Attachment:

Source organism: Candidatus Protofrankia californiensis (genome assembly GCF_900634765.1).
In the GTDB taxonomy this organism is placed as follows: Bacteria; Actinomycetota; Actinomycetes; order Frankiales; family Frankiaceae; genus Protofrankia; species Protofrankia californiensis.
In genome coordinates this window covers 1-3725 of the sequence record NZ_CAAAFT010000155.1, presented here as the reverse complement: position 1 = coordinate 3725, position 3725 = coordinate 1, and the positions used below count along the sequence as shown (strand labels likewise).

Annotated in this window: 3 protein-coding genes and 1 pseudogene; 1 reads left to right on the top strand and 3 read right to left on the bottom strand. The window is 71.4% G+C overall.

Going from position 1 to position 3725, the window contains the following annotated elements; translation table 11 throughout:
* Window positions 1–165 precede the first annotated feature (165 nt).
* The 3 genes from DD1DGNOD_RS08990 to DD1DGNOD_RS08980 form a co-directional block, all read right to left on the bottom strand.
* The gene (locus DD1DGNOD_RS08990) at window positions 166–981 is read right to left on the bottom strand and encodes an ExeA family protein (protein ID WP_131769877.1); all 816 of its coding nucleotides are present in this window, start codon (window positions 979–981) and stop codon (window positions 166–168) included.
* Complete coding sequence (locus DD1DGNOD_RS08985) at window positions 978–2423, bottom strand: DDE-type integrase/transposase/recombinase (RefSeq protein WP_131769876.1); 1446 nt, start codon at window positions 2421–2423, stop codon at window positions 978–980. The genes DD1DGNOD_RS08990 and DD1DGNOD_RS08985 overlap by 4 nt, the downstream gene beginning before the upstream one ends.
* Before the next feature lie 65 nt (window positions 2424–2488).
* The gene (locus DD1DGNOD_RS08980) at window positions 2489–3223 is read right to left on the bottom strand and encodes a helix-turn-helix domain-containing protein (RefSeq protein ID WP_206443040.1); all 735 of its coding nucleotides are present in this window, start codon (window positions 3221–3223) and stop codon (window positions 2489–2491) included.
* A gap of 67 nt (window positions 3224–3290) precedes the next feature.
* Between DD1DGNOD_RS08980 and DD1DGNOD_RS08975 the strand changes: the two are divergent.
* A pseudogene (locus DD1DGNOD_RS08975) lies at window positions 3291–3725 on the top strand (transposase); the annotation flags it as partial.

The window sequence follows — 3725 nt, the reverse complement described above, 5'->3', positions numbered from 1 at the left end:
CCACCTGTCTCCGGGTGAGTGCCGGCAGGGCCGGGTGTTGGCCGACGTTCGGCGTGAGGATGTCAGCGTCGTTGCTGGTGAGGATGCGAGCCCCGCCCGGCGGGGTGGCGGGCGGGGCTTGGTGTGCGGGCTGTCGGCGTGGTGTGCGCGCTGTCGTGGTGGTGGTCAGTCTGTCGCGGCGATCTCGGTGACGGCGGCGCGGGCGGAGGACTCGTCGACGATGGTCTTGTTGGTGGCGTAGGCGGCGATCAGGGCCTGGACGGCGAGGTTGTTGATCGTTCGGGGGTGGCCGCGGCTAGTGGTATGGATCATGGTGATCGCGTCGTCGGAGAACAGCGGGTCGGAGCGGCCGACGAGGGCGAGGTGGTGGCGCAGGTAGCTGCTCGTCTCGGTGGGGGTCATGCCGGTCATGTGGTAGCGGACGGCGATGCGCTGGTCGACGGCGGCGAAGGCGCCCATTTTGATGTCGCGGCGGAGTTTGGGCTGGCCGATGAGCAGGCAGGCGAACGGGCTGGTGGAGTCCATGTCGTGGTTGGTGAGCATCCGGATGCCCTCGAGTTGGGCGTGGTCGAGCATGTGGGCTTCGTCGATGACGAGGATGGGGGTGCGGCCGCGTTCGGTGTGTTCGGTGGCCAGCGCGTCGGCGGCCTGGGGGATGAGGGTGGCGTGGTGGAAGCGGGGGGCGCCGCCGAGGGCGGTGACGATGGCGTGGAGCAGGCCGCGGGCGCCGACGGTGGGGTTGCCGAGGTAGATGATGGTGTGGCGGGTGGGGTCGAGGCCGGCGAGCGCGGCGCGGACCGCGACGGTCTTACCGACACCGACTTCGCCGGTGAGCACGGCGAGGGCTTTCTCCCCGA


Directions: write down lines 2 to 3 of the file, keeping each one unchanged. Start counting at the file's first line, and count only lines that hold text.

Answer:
In the GTDB taxonomy this organism is placed as follows: Bacteria; Actinomycetota; Actinomycetes; order Frankiales; family Frankiaceae; genus Protofrankia; species Protofrankia californiensis.
In genome coordinates this window covers 1-3725 of the sequence record NZ_CAAAFT010000155.1, presented here as the reverse complement: position 1 = coordinate 3725, position 3725 = coordinate 1, and the positions used below count along the sequence as shown (strand labels likewise).